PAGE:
Saturday, February 19, 2011

Wisconsin - the new front in the War on America

I'm not sure how many of you have been paying attention to the protests by unionized public workers in Wisconsin this past week. Their turnouts have been much larger and more impassioned than most Tea Party events I've seen, but that's not exactly the point.

At issue is the attempt by Wisconsin Governor Scott Walker (R) to end collective bargaining by public employee unions. There has been an enormous push by conservative state governments around the country - and an organized national effort by conservative PACs to marginalize public employee unions as being at fault for budgetary shortfalls around the country. This is an outright lie, but that never seems to matter when money is at stake. 

This attempt by Governor Walker to to fix his budget (read: austerity measures) comes in the wake of him passing a tax cut for ... you guessed it ... the wealthy. As I've explained before, you don't narrow budget gaps by lowering taxes.

Here's the problem with Governor Walker's plan. If he really wanted to simply lower state expenditures he could do so by negotiating less generous benefits with the state employee unions. They've already offered to reduce their benefits packages to help with the short fall. But he's not taking that offer. He's demanding the end of collective bargaining. Without collective bargaining, unions have no teeth. They can't actually improve the quality of working conditions or compensation for their members. 

This is a bald attempt by a conservative governor to kill a union. His supporters claim Wisconsin teachers make too much and have too sweet a deal. I personally don't think teachers make enough anywhere, but I am a strong believer in the importance of improving our educational system and I don't see how that's possible if you reduce the incentives for people to actually become teachers in your community (which is the effect this would have in Wisconsin). Also, putting teachers aside for a moment - this school union includes bus drivers and janitors. Not exactly fat cat bureaucrats, are they?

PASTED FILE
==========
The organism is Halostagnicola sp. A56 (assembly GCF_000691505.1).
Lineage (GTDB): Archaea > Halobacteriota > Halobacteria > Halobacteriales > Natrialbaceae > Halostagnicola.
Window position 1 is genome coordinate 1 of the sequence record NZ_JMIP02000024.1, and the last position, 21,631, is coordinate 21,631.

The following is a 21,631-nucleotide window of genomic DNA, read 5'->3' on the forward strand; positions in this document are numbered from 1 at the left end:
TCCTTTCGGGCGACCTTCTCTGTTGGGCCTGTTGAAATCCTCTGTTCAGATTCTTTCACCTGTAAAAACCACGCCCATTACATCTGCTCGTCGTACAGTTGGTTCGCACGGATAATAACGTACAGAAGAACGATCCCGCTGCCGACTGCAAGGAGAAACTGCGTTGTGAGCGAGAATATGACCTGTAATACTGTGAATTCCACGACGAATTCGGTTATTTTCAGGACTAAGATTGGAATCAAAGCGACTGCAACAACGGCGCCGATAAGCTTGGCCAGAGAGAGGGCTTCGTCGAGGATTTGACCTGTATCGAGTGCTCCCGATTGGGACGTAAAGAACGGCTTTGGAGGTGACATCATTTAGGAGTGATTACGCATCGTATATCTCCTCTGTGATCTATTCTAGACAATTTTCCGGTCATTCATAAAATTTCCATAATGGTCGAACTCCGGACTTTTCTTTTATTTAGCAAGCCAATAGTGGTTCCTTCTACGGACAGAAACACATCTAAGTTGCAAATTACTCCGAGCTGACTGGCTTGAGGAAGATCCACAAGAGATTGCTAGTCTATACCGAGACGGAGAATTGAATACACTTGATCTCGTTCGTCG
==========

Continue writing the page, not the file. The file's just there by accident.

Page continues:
Why is this so important? Why am I bothering to blog about something that's happening in a single state? Well, its pretty simple. The Supreme Court's Citizens United ruling gave corporations and labor unions the right to spend unrestricted amounts of money on political advertising. If conservative states are successful in busting public employee labor unions, they appreciably weaken the ability of Democrats to raise funds and finance advertising for progressive political issues. In short, if the war against unions takes hold and corporations are successful in ending organized representation of labor, there will be very limited funding for liberal political campaign activities. 

Like I said, it all comes down to money, but not in the way you might think. This has little to do with Wisconsin's budget deficit and very much to do with the ability to dominate American politics with cold hard cash. 

Corporate interests are already in control of way too much of our daily lives and this will make it even worse. Support the proud public employees of Wisconsin. 

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